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Chapter 13. The Light of Reason Discovers Present, Not Future Things

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pp. 126-135

’Tis lumen explicans praesentia, non aperiens futura, for did you ever hear of such a Lamp as would discover an object, not yet born nor yet in being?Would you not smile at him that should light up a Candle to search for a futurity? ’Tis the glorious prerogative of the Divine understanding, to have such a fair, and open, ...

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Chapter 14. The Light of Reason Is a Certain Light

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pp. 136-146

’Tis Lumen certum. Lamp-light as ’tis not glorious, so ’tis not deceitful, though it be but a faint and languishing light. Though it be but a limited and restrained light, yet it will discover such objects as are within its own sphere with a sufficient certainty. The letters of Natures law, are so fairly printed, they are so visible and capital, ...

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Chapter 15. The Light of Reason Is Directive

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pp. 147-156

’Tis Lumen dirigens, this ...1 [written law], ’tis a light for the feet, and a Lanthorn for the paths. For the understanding, ’tis the to’ hÿgemoniko’n,2 the leading and guiding power of the soul. The will looks upon that as Laeander in Musaeus lookt up to the Tower for Hero’s Candle, ...

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Chapter 16. The Light of Reason Is Calme and Peaceable

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pp. 157-169

’Tis Lumen tranquillum & amicum, ’tis a Candle, not a Comet, it is a quiet and peaceable light. And though this Candle of the Lord may be too hot for some, yet the Lamp ’tis only maintain’d with soft and peaceable Oile. There is no jarring in pure intellectuals; if men were tun’d and regulated by Reason more, ...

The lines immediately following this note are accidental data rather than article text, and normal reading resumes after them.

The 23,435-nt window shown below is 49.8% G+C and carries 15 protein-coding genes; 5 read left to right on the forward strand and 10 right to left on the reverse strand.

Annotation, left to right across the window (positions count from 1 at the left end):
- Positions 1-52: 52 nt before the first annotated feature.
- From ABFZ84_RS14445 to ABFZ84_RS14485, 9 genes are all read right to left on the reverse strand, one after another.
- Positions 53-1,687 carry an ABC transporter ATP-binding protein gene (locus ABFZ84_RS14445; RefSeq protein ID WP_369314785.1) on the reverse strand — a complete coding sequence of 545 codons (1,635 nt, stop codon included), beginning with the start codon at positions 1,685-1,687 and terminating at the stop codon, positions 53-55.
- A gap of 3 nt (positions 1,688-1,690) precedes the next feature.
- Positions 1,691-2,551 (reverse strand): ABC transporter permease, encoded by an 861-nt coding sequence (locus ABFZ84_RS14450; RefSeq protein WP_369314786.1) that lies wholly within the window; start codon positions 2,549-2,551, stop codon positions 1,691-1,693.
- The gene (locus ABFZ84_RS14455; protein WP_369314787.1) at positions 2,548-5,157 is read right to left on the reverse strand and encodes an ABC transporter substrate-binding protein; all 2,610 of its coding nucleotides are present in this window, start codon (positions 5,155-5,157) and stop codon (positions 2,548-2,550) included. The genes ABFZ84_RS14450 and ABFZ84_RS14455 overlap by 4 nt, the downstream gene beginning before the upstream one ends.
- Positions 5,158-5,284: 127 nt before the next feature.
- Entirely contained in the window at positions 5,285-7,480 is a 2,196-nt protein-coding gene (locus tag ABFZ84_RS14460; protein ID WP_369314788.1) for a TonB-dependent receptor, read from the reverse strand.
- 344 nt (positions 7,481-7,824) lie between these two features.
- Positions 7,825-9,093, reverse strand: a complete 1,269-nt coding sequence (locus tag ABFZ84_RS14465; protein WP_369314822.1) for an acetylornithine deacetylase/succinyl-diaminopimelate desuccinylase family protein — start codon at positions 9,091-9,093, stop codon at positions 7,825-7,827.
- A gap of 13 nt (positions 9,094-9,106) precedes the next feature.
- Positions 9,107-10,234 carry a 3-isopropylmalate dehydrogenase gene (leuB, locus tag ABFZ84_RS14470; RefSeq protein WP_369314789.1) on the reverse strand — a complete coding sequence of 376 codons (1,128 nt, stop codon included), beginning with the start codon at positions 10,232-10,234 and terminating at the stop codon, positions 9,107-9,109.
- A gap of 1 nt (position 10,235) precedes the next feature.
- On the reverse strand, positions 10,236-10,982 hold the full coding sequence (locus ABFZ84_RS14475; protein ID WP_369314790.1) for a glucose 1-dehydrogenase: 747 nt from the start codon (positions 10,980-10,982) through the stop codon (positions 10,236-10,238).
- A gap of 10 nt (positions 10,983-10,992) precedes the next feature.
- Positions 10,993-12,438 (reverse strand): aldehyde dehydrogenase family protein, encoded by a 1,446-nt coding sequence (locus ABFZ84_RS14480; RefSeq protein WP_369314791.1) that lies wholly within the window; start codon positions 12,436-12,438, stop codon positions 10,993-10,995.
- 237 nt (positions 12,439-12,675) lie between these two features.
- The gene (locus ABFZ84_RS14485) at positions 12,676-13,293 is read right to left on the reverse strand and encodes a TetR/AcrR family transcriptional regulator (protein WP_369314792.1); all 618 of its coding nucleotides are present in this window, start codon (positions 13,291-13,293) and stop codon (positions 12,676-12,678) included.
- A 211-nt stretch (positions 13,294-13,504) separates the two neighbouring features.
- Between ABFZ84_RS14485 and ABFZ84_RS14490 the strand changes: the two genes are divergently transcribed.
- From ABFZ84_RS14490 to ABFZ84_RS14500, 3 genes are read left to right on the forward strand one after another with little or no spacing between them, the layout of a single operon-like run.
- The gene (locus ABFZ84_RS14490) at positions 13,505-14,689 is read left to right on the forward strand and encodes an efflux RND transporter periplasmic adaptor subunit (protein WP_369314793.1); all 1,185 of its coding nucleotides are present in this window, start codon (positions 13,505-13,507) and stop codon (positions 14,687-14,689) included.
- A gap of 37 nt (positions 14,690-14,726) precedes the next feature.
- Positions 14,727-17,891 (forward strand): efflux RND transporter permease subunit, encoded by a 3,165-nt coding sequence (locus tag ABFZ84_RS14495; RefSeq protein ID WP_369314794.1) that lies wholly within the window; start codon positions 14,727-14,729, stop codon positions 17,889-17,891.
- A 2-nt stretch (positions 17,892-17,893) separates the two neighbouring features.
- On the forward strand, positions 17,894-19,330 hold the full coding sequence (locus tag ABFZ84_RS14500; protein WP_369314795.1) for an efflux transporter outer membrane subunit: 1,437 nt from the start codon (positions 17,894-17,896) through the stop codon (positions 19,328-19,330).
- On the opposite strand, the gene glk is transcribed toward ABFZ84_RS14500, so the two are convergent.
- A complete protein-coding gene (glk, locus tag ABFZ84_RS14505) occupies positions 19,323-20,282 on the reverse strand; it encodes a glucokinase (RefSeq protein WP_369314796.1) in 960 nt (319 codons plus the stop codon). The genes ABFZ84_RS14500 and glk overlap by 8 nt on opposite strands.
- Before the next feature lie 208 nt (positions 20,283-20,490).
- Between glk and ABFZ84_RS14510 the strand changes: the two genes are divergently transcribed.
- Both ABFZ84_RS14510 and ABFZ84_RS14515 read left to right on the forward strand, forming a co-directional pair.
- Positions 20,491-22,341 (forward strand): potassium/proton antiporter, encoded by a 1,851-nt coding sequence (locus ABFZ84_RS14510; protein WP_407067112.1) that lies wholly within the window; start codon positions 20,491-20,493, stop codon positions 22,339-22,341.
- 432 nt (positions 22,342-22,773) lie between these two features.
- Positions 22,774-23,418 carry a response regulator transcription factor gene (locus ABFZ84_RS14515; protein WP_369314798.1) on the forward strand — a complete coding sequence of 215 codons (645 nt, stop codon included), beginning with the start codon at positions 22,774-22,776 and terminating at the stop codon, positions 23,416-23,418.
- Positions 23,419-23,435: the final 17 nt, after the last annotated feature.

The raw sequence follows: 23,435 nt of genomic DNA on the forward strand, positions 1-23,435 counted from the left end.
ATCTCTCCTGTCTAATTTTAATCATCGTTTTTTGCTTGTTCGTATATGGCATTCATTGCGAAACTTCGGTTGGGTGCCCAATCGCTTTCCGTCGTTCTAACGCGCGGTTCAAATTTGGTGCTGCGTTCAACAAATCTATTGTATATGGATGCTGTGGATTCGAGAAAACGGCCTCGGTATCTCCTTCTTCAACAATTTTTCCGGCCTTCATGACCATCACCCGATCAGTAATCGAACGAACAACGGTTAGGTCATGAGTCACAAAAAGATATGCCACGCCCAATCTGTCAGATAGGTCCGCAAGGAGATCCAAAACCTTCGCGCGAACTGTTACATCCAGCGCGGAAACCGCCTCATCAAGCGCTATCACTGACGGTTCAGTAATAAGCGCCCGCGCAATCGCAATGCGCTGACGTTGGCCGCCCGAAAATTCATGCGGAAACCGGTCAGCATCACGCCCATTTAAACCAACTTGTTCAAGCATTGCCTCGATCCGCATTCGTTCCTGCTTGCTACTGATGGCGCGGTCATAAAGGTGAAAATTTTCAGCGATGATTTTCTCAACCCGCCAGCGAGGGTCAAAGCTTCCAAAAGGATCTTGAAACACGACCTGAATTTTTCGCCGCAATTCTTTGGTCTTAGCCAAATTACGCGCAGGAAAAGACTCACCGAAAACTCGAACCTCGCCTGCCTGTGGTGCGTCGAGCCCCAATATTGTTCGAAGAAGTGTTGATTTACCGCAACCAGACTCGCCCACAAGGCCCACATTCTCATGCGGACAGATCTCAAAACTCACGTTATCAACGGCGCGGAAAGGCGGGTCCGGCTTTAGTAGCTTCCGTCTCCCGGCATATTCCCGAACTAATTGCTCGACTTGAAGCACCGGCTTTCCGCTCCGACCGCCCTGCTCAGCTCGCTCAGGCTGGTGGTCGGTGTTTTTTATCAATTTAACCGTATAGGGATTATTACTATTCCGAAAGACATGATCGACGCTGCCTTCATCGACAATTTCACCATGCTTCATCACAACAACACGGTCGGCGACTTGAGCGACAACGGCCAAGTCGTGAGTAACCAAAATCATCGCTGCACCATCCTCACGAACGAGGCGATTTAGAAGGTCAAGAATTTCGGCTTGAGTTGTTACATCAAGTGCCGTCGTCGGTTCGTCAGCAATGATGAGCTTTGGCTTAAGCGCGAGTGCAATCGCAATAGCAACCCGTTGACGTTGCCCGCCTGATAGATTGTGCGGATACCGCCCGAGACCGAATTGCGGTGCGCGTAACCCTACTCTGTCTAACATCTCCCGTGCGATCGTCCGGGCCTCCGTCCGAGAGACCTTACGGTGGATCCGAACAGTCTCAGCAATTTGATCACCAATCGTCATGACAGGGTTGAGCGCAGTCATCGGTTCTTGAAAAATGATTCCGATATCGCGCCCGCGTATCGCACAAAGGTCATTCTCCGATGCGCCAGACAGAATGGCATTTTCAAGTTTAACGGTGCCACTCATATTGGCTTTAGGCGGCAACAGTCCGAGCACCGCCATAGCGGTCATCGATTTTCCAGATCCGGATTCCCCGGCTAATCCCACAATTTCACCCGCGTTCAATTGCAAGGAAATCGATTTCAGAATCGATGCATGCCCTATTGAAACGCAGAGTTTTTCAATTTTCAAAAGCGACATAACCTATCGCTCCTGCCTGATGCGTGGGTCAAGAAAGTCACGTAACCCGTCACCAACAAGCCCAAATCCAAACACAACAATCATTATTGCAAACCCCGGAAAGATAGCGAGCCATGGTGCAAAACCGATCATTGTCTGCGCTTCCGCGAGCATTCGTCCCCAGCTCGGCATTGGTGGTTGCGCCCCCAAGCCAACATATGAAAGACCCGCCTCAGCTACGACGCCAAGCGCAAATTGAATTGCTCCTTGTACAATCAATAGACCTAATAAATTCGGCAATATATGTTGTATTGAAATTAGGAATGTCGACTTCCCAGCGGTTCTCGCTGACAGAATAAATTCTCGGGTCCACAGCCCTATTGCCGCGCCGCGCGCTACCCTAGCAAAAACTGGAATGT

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Chapter 17. The Light of Reason Is a Pleasant Light

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pp. 170-183

’Tis Lumen jucundum; All light is pleasant, ’tis the very smile of Nature, the glosse of the world, the varnish of the Creation, a bright paraphrase upon bodies. Whether it discover it self in the modesty of a morning blush, and open its fair and Virgin eye-lids in the dawning of the day, or whether it dart out more vigorous and sprightful beams, ...

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Chapter 18. The Light of Reason Is an Ascendent Light

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pp. 184-198

’Tis Lumen ascendens— ...1 [it would have been fitting had heavenly Zeus, after the dark struggle, raised it into the assembly of the stars], as Musaeus sings in the praise of Hero’s Candle. Yet I mean no more by this, then what that known saying of Saint Austin imports, ...

Notes

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pp. 199-244

Textual Notes

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pp. 245-248

Index

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pp. 249-252


E-ISBN-13: 9781614877905
E-ISBN-10: 1614877904
Print-ISBN-13: 9780865973282

Page Count: 271
Publication Year: 2012

Edition: None
Series Title: Natural Law Paper